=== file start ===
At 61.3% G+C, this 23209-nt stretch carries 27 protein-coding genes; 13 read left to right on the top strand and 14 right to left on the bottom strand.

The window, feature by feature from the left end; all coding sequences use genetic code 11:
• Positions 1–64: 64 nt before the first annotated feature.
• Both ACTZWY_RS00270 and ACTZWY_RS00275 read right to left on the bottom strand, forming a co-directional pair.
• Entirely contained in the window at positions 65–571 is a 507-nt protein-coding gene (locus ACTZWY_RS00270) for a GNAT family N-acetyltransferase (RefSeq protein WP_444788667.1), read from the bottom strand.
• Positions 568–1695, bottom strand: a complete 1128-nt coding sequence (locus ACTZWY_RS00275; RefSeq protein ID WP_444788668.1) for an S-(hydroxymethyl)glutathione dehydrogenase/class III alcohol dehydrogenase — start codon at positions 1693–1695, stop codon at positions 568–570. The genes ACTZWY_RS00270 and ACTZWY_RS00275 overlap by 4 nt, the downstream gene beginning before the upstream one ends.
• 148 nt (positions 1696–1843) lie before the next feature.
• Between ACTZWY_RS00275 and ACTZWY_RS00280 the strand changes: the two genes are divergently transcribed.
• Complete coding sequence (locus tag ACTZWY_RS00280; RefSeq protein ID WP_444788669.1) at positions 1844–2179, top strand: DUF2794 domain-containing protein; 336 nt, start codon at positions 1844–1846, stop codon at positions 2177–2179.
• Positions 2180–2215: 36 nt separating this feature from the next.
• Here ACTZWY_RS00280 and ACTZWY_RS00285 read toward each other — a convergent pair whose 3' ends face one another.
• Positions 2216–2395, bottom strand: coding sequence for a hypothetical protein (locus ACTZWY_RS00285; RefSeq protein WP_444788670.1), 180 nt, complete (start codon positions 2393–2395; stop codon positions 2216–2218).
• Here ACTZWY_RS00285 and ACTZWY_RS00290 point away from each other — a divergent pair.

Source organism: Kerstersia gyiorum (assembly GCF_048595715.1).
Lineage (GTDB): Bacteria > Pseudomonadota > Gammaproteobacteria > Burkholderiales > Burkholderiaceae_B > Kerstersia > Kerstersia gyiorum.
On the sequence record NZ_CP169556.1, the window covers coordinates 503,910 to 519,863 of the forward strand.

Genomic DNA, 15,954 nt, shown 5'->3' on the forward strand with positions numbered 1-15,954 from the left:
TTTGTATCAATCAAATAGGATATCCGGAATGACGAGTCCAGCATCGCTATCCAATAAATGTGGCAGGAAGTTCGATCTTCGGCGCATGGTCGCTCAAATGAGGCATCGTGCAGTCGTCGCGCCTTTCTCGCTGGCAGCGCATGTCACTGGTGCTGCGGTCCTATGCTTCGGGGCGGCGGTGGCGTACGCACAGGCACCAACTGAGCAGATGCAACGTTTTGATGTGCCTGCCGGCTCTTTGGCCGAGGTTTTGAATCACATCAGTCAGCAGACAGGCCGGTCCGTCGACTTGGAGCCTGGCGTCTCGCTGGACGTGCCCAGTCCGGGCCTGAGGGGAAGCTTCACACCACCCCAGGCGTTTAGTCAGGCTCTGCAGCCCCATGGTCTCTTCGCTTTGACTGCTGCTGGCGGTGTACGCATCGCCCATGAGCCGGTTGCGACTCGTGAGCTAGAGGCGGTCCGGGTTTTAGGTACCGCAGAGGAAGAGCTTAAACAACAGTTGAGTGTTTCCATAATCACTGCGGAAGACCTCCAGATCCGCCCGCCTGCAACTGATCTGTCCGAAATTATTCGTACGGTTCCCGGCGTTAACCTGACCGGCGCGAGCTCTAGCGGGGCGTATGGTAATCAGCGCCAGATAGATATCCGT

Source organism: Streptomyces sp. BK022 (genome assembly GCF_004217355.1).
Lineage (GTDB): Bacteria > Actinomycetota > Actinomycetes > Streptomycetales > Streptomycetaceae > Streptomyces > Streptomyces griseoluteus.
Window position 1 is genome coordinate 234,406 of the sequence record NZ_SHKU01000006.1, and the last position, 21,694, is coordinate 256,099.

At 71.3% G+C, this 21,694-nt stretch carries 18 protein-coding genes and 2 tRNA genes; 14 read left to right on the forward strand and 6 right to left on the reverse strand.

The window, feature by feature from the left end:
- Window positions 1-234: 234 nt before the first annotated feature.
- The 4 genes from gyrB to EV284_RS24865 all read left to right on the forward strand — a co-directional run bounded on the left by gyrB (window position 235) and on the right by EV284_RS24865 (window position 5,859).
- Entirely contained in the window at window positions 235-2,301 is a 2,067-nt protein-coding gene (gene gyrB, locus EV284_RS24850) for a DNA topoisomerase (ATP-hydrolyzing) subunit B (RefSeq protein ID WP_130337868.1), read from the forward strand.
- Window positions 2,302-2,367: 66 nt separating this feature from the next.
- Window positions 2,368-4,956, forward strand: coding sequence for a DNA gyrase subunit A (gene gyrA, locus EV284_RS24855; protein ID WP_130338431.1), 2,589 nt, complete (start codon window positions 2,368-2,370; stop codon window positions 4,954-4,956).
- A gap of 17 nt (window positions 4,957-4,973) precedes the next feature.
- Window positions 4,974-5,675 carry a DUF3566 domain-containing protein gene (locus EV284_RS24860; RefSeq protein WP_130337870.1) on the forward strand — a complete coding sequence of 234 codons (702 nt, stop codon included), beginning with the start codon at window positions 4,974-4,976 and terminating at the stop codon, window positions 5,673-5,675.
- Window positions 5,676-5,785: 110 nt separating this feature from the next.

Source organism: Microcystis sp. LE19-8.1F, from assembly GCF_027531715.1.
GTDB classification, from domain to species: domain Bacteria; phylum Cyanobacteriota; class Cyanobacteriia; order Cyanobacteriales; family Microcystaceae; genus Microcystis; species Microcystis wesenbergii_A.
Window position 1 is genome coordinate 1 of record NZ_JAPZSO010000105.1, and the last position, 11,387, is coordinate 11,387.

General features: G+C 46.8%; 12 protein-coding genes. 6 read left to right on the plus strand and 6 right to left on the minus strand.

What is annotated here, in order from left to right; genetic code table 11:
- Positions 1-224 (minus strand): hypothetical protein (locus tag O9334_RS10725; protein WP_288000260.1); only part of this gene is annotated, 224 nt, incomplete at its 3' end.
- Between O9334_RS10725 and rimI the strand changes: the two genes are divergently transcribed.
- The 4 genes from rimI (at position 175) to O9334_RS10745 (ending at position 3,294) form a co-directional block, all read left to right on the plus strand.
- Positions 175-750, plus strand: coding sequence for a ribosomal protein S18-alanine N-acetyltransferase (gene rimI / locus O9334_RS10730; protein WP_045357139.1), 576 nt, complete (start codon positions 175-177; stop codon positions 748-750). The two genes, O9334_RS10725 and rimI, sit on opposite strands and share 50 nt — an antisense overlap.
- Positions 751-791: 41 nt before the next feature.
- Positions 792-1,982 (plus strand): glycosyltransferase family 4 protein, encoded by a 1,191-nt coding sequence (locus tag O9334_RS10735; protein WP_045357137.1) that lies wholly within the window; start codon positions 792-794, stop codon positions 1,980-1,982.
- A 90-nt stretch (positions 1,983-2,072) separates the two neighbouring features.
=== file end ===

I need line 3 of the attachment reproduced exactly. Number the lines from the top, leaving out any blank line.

• Positions 1–64: 64 nt before the first annotated feature.